The Testament of Mary by Colm Tóibín is the account of Mary after her son’s crucifixion. A first person narrative speaks of her suspicion of his friends or misfits as she called them, of Lazarus and his sister’s demands on her son, of never to use his name; just refer to as him, my son, our son, and other non-personal third person references. She speaks of the agony of the day he died and the pain he must have gone through. He wasn’t that person others bestowed such grand ideas, hopes, and accolades. She was his mother and remembered motherly things of his life, surely different from what is read in the gospels.
She reflects on the crucifixion after Lazarus goes home and Mary is told she is being watched and to be careful. When her son comes home, turns water to wine, walks on water, he tells her to leave and tries to separate himself from her. She becomes a shadow and is not welcome anywhere except at the home of Lazarus’ sisters. Mary can’t understand why people treat her as if she can perform these same miracles her son is attributed to. She is confused as he is sentenced to be crucified and wonders if there is anything to be done. She does sense a power about him, but she can’t explain it. All she knew was she had to wait to bury her son.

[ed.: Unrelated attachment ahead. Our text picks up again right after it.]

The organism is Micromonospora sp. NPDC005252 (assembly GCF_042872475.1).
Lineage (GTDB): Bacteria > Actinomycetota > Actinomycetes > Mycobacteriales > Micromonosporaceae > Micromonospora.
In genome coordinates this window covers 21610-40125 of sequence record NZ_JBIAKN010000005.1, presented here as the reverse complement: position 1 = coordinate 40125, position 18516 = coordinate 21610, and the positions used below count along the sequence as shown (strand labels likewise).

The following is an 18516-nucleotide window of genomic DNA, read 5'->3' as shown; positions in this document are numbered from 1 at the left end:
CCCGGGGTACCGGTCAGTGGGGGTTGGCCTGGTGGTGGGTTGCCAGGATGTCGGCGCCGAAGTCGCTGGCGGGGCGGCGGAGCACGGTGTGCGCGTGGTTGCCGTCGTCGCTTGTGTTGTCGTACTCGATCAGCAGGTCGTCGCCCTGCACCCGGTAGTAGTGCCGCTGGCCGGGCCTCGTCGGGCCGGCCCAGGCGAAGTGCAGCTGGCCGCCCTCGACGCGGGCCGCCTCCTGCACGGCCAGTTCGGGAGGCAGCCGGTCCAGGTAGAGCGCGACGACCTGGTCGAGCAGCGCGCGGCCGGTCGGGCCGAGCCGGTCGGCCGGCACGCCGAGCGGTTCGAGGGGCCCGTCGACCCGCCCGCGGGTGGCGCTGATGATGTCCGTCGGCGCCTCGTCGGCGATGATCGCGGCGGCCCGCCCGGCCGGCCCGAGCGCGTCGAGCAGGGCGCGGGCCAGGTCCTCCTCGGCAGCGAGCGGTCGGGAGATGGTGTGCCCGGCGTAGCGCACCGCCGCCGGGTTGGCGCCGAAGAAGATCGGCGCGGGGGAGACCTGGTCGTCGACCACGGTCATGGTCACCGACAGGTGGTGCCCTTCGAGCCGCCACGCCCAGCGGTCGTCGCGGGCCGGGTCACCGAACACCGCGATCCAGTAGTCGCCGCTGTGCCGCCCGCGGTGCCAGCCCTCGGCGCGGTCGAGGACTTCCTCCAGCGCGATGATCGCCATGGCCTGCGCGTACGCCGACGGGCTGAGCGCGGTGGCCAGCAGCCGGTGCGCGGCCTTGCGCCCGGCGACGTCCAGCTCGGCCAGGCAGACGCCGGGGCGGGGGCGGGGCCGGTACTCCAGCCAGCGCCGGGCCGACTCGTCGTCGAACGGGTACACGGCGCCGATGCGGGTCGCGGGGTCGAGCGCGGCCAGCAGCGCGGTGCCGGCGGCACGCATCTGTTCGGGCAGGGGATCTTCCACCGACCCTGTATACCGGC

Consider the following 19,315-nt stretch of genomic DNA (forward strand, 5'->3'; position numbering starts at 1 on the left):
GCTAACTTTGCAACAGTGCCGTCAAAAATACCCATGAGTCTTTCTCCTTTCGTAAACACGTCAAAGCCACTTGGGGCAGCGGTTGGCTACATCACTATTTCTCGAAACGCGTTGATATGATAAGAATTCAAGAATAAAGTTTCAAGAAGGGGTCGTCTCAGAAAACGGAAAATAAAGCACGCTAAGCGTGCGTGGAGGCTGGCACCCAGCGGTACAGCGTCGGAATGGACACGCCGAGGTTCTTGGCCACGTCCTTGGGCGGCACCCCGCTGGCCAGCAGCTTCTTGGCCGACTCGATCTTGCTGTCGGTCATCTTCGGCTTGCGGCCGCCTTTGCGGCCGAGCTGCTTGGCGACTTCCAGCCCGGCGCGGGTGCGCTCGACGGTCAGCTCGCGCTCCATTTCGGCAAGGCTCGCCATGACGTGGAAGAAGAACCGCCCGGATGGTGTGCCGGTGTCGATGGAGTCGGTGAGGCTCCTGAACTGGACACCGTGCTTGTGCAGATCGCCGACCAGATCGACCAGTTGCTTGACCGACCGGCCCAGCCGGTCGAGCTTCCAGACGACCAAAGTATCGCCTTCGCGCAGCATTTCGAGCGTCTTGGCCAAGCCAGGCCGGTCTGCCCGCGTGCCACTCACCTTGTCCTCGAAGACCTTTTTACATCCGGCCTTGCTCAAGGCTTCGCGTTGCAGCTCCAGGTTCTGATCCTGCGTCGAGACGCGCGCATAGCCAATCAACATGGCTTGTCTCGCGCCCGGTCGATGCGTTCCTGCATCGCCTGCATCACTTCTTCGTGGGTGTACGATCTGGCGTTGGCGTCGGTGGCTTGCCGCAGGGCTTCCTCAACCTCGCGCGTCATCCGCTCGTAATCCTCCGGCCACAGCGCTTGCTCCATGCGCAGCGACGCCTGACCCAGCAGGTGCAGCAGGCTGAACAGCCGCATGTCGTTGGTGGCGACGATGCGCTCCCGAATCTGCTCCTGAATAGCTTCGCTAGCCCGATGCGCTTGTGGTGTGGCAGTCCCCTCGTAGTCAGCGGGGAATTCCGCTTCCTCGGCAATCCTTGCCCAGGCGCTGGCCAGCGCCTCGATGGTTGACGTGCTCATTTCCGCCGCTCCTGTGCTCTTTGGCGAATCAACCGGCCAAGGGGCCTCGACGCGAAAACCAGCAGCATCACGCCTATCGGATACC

But she can’t, she must flee. She doesn’t believe he is the Son of God and also that this wasn’t worth it.